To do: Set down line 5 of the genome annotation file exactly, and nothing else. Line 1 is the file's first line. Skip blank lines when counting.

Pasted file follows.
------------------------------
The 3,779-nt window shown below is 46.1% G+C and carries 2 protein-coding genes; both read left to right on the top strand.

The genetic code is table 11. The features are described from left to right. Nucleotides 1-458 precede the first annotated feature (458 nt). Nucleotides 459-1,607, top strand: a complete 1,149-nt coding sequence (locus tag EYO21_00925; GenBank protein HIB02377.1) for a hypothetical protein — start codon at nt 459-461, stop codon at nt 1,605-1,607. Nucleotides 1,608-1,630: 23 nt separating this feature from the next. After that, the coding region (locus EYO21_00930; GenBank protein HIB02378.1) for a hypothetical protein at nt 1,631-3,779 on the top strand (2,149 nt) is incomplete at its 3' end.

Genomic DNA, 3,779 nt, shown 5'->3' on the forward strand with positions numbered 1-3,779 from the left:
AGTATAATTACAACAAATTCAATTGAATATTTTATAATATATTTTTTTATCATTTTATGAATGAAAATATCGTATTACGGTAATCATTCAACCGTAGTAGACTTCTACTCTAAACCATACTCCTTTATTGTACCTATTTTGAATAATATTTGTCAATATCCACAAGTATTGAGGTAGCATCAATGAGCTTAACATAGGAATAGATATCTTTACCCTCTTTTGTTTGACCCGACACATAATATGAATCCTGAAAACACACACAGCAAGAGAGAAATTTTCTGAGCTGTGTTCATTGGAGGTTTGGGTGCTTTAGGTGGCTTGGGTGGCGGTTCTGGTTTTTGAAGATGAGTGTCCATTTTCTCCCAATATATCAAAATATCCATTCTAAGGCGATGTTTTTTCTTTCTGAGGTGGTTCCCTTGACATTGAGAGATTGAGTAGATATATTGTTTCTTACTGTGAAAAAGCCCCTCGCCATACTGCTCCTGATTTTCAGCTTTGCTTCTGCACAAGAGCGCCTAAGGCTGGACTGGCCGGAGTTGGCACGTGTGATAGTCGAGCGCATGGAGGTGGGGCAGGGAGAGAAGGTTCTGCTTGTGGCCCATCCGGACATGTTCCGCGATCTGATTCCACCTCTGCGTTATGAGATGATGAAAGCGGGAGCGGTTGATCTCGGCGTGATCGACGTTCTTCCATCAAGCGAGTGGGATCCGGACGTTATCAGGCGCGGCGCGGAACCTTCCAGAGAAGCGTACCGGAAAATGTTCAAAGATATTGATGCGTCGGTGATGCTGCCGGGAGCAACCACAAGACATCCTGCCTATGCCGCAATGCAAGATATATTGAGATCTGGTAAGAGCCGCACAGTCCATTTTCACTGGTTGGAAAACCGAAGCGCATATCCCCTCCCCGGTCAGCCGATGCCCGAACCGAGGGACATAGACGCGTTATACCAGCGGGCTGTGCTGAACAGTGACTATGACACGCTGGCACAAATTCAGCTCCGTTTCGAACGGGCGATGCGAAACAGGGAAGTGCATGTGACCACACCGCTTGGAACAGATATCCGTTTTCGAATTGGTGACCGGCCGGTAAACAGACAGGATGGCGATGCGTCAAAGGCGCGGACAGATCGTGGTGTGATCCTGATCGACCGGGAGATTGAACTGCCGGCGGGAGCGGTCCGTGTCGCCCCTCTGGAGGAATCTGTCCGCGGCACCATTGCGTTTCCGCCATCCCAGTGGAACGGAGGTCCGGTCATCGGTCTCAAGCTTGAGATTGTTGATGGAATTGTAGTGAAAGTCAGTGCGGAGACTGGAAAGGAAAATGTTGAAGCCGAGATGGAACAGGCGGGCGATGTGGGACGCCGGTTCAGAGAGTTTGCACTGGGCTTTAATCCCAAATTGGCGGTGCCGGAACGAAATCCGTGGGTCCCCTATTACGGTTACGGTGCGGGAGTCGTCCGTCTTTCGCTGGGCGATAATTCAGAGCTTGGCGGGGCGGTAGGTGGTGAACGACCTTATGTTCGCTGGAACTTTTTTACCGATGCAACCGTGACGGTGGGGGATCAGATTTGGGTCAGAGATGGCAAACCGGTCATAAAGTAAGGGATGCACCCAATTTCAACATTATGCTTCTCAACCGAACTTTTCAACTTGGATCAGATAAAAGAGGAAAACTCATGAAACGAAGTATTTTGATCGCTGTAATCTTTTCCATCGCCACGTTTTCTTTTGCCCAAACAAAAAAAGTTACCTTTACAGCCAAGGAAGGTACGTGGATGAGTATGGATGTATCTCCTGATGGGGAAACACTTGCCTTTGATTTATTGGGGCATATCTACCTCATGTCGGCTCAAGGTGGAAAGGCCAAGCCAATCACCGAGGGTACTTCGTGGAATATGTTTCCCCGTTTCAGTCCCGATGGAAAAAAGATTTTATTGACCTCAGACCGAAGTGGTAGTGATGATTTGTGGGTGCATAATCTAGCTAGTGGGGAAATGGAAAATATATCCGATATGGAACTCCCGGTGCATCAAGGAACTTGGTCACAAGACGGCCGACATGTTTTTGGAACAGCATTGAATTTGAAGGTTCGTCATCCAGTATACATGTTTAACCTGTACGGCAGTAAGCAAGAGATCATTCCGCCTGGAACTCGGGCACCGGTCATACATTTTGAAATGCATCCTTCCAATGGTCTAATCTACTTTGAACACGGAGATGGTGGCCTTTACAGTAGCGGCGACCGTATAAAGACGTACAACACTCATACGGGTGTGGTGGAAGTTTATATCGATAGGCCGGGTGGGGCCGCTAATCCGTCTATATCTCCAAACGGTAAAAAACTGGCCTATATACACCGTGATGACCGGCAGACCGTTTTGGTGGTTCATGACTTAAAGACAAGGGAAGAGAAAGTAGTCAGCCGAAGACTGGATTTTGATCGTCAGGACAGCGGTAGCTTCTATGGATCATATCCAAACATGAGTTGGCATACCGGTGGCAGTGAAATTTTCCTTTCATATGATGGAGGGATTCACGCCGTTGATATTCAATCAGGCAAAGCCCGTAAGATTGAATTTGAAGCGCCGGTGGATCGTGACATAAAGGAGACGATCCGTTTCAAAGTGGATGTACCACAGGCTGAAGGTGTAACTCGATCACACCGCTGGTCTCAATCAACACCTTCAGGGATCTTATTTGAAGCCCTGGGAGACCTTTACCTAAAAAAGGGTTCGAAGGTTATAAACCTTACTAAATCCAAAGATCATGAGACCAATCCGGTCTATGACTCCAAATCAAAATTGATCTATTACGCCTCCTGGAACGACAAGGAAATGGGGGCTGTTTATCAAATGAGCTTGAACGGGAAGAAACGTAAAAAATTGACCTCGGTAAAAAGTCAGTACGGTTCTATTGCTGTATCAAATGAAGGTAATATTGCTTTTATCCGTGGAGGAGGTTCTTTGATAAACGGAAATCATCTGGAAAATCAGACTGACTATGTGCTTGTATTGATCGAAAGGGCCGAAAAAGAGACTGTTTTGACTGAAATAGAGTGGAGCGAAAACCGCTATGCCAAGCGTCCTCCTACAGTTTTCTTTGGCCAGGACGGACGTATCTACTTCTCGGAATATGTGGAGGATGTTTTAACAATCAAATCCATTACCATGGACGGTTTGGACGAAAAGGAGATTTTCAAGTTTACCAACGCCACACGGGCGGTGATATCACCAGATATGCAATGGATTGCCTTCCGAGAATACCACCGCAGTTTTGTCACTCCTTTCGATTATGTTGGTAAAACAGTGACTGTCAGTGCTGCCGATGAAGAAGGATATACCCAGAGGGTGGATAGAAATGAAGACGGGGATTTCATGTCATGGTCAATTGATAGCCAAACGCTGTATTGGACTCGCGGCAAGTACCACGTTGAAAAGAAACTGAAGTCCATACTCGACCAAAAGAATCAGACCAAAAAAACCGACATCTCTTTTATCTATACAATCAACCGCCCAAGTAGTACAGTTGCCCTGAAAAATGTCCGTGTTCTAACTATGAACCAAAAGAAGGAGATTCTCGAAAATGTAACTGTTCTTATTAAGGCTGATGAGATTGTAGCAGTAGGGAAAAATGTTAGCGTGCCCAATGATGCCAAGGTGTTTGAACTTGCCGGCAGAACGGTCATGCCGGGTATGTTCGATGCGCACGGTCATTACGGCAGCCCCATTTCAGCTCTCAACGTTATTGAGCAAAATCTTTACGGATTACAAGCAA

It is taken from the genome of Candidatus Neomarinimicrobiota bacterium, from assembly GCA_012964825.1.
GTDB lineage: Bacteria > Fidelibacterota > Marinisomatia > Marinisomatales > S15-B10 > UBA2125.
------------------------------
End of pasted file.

It is taken from the genome of Candidatus Neomarinimicrobiota bacterium, from assembly GCA_012964825.1.